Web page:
Root the hero as England smashes WT20 chase record
De Kock, Amla and Duminy fifties help South Africa put up 229/4 but it still goes down by two wickets
18 March 2016 23:15
In January 2015, South Africa rattled up 231 in a Twenty20 International at the Wanderers, only to see West Indies chase it down with four balls to spare. That nightmarish experience was repeated on the world stage as England, galvanised by Joe Root’s magnificent 44-ball 83, hunted down 230 at Wankhede Stadium on Friday (March 18) with two balls to spare in a ICC World T20 2016 Group 1 game.
England’s reply began in Stick-Cricket fashion. The Durban-born Roy uncorked four fours, including a gorgeous straight drive, in Kagiso Rabada’s opening over, which also included five wides. Dale Steyn fared even worse. Kyle Abbott let a clip off the pads from Alex Hales burst through his fingers, and after two more fours, Roy finished the 23-run over with a straight four and clipped six.
Abbott then came on to trap Hales leg before for 17, but when Roy pulled a short one for six, England had managed 55 from just 17 balls. In Abbott’s next over, Roy scooped him for six, but the reprise fell tamely into de Kock’s gloves.
Stokes swung Rabada over long-on for six, but then picked out Morris at backward square-leg as England finished the Power Play on 89 for 3. Imran Tahir and Duminy stemmed the boundary flow, with Duminy getting Eoin Morgan to chop one on, but with Root launching one over midwicket for six, England was well on course at 118 for 3 midway through the innings.
Both Root and Jos Buttler punished Chris Morris when he dragged it down too short outside off, and Buttler then pulled Duminy for six as South Africa began to look rattled. Steyn’s comeback over went for 12, and the 50 partnership between the two came up in just 23 balls.
Root then played an astonishing reverse-ramp shot off Morris to reach his half-century from 29 balls, as the asking rate finally dipped below ten an over. But the outstanding Tahir wasn’t done with his evening’s work. Buttler (21 off 14 balls) was beaten in flight and stumped as Tahir finished with 1 for 28 from his spell.
But Root would have the final say, clipping Abbott for four and then lofting an immaculate straight six. When Morris then erred in line both sides of the wicket, he glanced and carved fours. A top-edged pull over de Kock was fortuitous, but by then South Africa had reached deflation point.
Root fell to a Rabada full toss with 11 needed, but Moeen Ali and Chris Jordan calmly stroked fours to level the scores before Jordan departed trying to finish with a flourish, and David Willey was run out, before Ali bunted one down the ground to complete a famous victory.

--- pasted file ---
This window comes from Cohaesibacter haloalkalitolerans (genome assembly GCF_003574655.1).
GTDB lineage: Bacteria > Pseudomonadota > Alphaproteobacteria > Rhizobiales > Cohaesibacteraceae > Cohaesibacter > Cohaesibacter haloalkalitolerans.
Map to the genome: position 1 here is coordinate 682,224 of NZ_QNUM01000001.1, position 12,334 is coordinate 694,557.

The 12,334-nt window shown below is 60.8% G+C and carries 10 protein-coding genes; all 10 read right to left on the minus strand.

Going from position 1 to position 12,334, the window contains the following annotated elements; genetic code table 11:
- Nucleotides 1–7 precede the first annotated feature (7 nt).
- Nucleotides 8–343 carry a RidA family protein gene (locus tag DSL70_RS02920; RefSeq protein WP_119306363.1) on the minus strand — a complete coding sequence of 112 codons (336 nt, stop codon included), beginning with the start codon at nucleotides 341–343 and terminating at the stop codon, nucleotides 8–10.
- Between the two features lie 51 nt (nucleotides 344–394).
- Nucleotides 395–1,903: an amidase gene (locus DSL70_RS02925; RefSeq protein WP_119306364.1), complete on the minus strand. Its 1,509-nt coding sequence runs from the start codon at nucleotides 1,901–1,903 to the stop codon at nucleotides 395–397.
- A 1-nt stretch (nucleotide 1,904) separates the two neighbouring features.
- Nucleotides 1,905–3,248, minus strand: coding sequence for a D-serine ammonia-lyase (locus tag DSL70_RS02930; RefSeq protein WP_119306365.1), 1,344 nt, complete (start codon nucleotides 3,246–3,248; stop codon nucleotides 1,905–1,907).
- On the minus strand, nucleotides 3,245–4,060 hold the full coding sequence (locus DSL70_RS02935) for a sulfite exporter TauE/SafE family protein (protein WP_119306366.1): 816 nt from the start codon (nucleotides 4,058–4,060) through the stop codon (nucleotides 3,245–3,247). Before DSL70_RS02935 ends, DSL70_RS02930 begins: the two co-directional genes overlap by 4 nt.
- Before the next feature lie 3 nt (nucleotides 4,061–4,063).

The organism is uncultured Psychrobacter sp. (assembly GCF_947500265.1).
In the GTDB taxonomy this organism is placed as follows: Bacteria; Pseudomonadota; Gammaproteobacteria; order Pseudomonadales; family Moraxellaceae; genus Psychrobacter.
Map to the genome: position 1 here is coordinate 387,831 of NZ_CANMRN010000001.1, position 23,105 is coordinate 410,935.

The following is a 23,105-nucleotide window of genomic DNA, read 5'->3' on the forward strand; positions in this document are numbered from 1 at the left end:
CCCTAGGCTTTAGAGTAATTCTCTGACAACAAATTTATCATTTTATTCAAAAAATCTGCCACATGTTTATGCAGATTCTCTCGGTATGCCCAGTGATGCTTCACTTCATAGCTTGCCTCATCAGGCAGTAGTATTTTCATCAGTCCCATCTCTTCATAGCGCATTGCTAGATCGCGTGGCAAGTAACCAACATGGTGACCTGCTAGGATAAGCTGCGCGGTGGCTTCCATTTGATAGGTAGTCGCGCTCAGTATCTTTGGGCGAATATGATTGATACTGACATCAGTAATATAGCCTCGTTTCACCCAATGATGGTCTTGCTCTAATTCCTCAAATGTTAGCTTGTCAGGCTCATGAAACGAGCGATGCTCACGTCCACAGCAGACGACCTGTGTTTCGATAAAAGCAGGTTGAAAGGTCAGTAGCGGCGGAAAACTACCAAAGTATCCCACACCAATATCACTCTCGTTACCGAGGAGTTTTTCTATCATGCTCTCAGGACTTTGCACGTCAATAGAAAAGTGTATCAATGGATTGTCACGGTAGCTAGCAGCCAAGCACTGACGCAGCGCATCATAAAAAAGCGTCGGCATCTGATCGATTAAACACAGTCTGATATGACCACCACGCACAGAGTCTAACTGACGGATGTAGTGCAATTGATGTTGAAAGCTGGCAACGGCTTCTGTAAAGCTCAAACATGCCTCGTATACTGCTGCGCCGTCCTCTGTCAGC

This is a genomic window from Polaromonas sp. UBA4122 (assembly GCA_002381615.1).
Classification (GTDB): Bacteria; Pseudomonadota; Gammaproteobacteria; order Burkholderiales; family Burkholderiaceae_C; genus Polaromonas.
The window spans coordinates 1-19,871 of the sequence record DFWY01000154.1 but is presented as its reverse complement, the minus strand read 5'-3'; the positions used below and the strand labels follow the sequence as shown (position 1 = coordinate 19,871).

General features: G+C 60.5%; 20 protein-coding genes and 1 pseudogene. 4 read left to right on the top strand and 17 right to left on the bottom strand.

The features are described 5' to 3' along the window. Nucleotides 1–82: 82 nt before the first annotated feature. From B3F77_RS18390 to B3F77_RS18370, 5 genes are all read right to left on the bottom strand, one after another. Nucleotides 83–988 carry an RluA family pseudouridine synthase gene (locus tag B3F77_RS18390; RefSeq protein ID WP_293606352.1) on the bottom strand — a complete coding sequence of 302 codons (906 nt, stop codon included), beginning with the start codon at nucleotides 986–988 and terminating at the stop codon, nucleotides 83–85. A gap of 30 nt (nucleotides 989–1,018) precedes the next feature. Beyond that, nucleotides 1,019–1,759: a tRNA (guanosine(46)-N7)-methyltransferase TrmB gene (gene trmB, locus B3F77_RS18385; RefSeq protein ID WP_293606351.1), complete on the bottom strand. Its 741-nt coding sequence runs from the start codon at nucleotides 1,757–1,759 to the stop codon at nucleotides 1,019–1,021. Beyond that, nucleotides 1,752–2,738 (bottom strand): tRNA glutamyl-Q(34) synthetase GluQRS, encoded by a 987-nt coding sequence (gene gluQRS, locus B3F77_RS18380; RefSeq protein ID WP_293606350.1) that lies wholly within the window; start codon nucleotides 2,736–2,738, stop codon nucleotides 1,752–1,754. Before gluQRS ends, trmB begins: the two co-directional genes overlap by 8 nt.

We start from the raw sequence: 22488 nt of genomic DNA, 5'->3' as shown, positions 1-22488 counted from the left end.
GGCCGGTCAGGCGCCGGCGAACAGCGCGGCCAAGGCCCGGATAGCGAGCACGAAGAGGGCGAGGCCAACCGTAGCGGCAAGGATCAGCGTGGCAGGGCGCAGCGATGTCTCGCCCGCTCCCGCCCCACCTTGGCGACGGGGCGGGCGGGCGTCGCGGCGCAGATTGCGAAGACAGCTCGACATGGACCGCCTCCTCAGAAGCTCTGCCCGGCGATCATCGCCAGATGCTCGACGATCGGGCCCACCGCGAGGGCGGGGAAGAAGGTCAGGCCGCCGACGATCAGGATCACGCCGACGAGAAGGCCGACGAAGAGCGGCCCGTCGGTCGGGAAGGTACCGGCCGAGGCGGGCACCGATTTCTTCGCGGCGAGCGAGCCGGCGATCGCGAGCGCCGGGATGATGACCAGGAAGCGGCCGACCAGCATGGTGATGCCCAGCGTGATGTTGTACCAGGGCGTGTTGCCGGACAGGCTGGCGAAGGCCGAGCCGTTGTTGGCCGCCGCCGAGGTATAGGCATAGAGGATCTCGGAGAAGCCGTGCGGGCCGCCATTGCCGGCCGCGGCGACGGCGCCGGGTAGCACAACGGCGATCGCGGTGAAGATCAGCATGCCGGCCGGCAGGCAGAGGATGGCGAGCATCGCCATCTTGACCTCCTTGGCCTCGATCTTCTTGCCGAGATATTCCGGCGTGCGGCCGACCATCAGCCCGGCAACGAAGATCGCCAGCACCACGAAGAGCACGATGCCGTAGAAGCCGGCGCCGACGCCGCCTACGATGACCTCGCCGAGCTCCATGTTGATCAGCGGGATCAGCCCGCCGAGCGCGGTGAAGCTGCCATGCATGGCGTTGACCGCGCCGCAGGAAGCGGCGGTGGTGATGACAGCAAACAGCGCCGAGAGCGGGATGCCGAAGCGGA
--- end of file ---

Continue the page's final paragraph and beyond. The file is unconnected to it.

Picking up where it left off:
There was no inkling of the carnage to come when Willey conceded just two in the opening over of the match. But in the next four, South Africa smashed and stroked 70. De Kock started it all, targetting the cover region for six, four and four in Reece Topley’s first over, and Willey’s second featured a straight six, an on-drive and cut for fours, and a monstrous whack over cover.
After Amla had welcomed Moeen with two fours through cover, Topley dropped a chance to his left at mid-off. It was Jordan that would pay, as Amla picked off four fours and a six over fine leg. With Stokes conceding offside fours to both men, 83 came from the Power Play overs.
De Kock, who raced to a 21-ball 50, then fell heaving Moeen to deep midwicket, as the spinners established a semblance of control. AB de Villiers slugged Adil Rashid for two sixes, but skied the third attempt to point. Amla, however, carried on serenely, pulling Moeen for six to reach a 25-ball half-century.
Having conceded 125 by halfway, England was indebted to the two spinners for three subsequent overs that cost just 14. Moeen trapped Amla in front for 58, and between the two, they gave away just 69 in their quota of overs, while taking three wickets.
Having gone 21 balls without a boundary, South Africa then took on Root’s offspin. Hales overrun the ball at long-on, and Duminy then tickled one down to fine leg. Stokes too conceded a couple of fours as South Africa went into the last five well poised on 166 for 3.
Faf du Plessis, who struggled to muscle the ball away, hoicked Willey to deep midwicket, but that brought David Miller to the crease. He struck two sixes and two fours in a 12-ball 28, even as Duminy sent two Topley deliveries soaring over cover to reach a 26-ball half-century.
On most days, it would have been enough, but England – which would have faced elimination with a defeat – found several batting heroes to reopen old South African scars. It wasn’t the highest successful run chase in T20Is, but the best in World T20s, beating South Africa’s mark of crossing West Indies’ 2015 for 6 in the first match of the 2007 edition of the tournament.
Please click here to review the match in full in the ICC Match Centre